Pumpkin was known to the American Indians five thousand years ago – in North America, this amazing vegetable grew by itself, like a wild plant. In the 15th century, pumpkin was finally brought to Europe and immediately fell in love with peasants for its unpretentiousness, high yield, long shelf life, pleasant taste and useful properties. Now the pumpkin has spread across all continents, and is not grown only in Antarctica, and the variety of varieties and methods of preparation have turned the pumpkin into the queen of our table.
How to choose the best pumpkin?
It is believed that the most delicious pumpkins are small ones, which weigh no more than 5 kg, and giant specimens are most often not very juicy and aromatic. The flesh of large pumpkins is usually too dry, or watery, and their taste is dominated by bitter shades.
The skin of the pumpkin should be firm, but not wooden, without damage, and if pressing on the skin leaves a dent or the skin can be easily pierced with a fingernail, the pumpkin is considered unripe.
The tail of a ripe pumpkin has a dark color and easily falls off by itself, and if you notice that it is neatly cut, it means that the pumpkin was picked ahead of time, which may affect its taste. Ripe pumpkin has a rich bright hue, and clicking on it gives a sonorous sound. In addition, the seeds of a mature vegetable are thick and large – they are easily separated from the pulp and have a pleasant taste. However, if you bought an unripe pumpkin, do not be upset, as it will ripen easily at home during storage.
There are winter and summer pumpkin varieties. Winter ripe varieties are characterized by thick skin and firm flesh, so they are more suitable for making fillings for pies or for baking in the oven. Summer young pumpkins, tender, juicy and softer, are intended for boiling, frying and stewing, and some sweet pumpkin varieties are recommended to be consumed without heat treatment in vegetable and fruit salads.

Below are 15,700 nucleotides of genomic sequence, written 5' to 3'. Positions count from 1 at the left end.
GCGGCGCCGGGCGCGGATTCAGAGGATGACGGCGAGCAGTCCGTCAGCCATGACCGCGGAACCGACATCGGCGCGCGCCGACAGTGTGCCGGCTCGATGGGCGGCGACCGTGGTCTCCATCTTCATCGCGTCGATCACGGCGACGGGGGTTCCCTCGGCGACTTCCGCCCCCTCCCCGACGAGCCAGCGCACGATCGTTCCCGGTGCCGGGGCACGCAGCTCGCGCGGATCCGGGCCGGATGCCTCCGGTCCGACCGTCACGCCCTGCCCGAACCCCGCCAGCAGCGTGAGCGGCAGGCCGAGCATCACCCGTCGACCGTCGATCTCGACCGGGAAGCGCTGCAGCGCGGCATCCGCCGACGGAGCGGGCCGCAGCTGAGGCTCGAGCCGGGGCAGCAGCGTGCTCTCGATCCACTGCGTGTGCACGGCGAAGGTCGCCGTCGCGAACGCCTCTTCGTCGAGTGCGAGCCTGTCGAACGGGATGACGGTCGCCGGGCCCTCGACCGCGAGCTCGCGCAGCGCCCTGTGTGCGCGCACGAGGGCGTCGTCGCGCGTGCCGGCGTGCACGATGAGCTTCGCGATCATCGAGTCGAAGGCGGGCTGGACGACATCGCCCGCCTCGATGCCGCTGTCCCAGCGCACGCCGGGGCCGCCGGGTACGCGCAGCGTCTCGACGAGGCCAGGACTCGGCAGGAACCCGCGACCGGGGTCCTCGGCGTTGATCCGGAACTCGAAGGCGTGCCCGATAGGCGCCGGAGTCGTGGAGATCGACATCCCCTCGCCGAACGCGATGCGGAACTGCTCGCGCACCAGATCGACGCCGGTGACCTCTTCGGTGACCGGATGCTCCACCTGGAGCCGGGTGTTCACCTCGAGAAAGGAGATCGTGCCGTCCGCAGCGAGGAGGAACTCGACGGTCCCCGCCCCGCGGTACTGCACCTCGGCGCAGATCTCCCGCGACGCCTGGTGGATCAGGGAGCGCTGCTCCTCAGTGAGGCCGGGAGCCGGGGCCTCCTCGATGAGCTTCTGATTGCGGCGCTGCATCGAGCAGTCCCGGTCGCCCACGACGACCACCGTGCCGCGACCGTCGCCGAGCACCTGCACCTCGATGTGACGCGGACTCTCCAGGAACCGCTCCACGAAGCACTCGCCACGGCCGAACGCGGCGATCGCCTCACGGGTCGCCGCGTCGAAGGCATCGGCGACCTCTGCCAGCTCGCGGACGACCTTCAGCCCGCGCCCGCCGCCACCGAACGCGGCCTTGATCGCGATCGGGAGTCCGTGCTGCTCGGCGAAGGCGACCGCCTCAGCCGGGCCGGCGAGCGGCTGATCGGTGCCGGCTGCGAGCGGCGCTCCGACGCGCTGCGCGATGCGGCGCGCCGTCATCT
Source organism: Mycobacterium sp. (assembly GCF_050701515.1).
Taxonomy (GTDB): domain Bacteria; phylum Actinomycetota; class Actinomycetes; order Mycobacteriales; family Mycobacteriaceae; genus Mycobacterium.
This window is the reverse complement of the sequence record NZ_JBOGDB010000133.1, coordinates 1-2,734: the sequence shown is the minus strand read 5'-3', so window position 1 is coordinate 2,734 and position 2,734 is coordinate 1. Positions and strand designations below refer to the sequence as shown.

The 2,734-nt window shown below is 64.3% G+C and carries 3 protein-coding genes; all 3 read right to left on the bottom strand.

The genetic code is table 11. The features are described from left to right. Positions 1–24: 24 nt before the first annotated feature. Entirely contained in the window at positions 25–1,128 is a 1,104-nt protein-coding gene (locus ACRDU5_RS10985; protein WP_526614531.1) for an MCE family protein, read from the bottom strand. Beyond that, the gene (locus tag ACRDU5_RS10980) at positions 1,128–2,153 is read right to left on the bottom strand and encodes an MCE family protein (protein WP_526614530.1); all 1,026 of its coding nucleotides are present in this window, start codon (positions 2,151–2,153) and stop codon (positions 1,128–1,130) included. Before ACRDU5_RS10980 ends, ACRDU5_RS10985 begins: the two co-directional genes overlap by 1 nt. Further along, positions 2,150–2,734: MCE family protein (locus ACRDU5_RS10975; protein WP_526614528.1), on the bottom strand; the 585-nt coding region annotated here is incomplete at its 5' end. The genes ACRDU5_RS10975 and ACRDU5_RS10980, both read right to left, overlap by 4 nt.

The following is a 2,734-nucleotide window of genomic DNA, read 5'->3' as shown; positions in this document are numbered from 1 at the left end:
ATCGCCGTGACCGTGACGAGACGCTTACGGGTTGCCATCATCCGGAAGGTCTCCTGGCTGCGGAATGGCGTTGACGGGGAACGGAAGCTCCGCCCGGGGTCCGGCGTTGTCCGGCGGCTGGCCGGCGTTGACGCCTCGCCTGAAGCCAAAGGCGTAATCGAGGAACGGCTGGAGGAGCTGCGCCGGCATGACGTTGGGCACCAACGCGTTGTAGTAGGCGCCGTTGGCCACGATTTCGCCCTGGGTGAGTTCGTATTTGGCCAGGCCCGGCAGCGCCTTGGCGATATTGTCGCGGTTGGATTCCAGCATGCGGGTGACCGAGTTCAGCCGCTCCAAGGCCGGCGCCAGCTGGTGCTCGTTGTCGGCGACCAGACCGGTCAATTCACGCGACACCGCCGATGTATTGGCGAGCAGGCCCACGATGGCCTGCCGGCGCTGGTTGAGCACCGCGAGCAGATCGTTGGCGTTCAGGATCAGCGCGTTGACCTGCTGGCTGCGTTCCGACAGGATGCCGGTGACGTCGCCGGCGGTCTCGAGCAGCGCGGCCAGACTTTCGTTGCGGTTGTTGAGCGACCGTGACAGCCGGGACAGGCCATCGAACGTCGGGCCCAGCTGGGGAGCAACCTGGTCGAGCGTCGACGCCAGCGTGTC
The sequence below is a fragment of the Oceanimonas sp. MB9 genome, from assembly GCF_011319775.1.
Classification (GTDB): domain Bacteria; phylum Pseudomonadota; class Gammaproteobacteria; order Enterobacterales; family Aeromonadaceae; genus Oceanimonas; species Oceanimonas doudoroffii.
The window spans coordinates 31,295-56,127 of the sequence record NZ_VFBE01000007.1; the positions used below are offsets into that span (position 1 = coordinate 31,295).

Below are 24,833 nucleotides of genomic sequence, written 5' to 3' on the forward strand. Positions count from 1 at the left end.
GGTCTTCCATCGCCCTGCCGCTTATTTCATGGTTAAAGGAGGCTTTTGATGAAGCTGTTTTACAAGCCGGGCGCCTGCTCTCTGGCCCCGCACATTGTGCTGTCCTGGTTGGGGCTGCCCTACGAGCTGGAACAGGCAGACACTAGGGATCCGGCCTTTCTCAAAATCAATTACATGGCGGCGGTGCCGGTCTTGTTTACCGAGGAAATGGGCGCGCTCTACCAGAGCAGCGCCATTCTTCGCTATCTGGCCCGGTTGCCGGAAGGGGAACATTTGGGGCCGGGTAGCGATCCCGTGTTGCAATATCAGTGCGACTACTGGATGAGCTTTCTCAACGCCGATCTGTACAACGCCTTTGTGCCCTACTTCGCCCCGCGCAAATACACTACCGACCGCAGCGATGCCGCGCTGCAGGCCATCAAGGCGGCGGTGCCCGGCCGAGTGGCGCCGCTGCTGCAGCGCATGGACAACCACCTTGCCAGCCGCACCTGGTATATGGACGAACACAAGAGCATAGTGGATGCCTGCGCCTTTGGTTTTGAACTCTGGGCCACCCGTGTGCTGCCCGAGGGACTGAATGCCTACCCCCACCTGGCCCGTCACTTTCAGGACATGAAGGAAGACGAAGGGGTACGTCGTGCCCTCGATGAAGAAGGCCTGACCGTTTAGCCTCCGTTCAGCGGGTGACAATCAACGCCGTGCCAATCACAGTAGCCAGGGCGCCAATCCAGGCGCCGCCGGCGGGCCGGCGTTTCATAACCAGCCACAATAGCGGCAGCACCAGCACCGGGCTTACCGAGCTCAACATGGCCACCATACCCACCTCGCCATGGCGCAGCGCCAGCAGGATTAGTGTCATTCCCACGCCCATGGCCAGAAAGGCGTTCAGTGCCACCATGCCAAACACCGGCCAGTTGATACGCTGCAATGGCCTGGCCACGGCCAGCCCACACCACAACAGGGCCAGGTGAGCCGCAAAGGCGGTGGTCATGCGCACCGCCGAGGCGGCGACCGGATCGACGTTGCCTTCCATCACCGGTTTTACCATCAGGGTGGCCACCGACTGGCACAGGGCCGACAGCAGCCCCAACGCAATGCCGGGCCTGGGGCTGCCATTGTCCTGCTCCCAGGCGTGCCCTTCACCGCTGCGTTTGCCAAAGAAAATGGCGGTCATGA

Pumpkin goes well with all products – meat, eggs, vegetables, cereals, cheese and fruits, and because of its mild taste, it can be complemented by more pungent notes – lemon, garlic, horseradish, pepper, any spices and aromatic herbs.
Many healthy and tasty dishes are prepared from pumpkin – salads, soups, vegetable stews, porridge with pumpkin, casseroles, pies, manti, ravioli, pancakes, pancakes and pumpkin juice. All dishes are good, but pumpkin baked in the oven reveals its taste most vividly and fully. Pumpkin seeds added to salads and baked goods add spice and a pleasant nutty flavor to dishes; they are used to prepare a healthy oil that can be used to season salads.
How to preserve pumpkin
If you want to extend the “life” of the pumpkin and cook delicious dishes from it until spring, store it on the shelves on the glassed-in loggia, making sure that the pumpkins do not touch each other, and wrap them up with a cloth. The fact is that exposure to direct sunlight can ruin the pumpkin, and it will not even last until the New Year. When it gets cold, you need to increase your vigilance by covering the crop with a warm blanket – the main thing is that the temperature on the loggia does not fall below 3 degrees and does not rise above 15. This is the ideal temperature for storing the queen of autumn, and if you manage to create such comfortable conditions for the pumpkin at home, then a pantry, a kitchen, and a place under the bed are suitable for this purpose. The main thing is to be cool, dry and dark!
Delicious, nutritious and cheap pumpkin was a favorite delicacy of Russian peasants, and the nobles did not disdain pumpkin dishes. Now it is difficult to imagine autumn meals without a pumpkin, and this vegetable crop, harvested for future use, can delight us all year round, reminding us of summer, sun and warmth …